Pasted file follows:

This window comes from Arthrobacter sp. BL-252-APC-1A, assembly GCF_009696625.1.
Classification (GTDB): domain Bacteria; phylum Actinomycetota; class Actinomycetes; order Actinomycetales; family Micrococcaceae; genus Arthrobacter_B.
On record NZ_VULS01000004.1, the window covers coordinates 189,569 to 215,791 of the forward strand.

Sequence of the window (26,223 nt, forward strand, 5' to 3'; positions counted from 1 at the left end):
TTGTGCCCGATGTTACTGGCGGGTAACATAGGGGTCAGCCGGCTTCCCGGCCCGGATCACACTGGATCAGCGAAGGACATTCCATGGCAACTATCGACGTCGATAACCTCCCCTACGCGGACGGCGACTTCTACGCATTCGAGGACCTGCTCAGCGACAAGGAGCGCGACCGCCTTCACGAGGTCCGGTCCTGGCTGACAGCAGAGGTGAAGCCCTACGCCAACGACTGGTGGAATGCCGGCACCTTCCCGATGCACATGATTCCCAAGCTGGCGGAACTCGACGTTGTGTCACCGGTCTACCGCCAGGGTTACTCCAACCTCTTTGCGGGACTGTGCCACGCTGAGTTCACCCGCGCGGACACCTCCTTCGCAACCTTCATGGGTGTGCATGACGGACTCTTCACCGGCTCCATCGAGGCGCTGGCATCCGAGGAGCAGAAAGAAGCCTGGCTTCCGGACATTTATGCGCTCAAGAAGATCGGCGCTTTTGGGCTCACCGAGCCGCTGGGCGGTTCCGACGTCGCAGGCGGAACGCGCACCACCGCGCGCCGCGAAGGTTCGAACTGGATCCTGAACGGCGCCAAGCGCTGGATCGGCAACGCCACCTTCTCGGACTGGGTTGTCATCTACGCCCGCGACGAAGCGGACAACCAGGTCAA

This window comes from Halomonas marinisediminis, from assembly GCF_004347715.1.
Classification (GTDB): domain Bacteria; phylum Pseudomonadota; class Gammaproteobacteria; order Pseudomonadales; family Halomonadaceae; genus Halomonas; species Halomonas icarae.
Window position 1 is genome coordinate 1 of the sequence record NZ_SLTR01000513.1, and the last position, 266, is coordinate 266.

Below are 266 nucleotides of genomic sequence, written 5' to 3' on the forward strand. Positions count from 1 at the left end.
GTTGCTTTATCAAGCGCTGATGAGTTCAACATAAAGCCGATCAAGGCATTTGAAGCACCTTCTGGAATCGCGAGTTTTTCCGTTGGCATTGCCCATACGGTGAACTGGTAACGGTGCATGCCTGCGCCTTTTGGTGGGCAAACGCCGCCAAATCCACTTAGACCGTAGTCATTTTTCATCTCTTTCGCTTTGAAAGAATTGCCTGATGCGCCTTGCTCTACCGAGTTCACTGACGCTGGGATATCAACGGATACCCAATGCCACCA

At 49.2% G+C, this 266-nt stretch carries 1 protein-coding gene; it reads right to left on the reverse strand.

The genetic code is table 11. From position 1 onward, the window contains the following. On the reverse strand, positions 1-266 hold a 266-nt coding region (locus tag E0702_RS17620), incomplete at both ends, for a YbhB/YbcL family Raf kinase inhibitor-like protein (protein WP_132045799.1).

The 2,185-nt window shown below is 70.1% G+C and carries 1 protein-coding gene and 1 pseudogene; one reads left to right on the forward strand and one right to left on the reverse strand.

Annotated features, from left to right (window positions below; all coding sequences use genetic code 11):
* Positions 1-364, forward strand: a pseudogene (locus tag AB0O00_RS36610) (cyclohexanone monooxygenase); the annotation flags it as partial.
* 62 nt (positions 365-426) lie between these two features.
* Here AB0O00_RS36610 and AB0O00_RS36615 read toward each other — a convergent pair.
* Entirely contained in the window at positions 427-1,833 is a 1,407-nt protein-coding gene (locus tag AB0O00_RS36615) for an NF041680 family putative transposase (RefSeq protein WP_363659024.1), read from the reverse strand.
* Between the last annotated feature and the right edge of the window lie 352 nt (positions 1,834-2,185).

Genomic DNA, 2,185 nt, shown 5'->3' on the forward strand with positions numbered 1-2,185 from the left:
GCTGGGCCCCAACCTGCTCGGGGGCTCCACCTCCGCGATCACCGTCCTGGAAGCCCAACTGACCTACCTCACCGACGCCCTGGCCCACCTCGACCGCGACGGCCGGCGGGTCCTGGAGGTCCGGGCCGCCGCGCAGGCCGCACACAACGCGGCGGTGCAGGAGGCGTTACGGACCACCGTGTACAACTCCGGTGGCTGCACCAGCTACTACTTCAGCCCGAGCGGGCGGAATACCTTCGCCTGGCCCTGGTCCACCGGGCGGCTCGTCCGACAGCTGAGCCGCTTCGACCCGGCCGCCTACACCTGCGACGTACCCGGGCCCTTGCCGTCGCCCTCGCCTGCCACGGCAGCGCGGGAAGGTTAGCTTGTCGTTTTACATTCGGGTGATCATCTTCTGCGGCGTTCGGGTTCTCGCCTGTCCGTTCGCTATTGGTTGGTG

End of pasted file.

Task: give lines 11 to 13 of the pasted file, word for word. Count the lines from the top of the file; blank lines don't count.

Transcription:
At 49.2% G+C, this 266-nt stretch carries 1 protein-coding gene; it reads right to left on the reverse strand.

The genetic code is table 11. From position 1 onward, the window contains the following. On the reverse strand, positions 1-266 hold a 266-nt coding region (locus tag E0702_RS17620), incomplete at both ends, for a YbhB/YbcL family Raf kinase inhibitor-like protein (protein WP_132045799.1).

The 2,185-nt window shown below is 70.1% G+C and carries 1 protein-coding gene and 1 pseudogene; one reads left to right on the forward strand and one right to left on the reverse strand.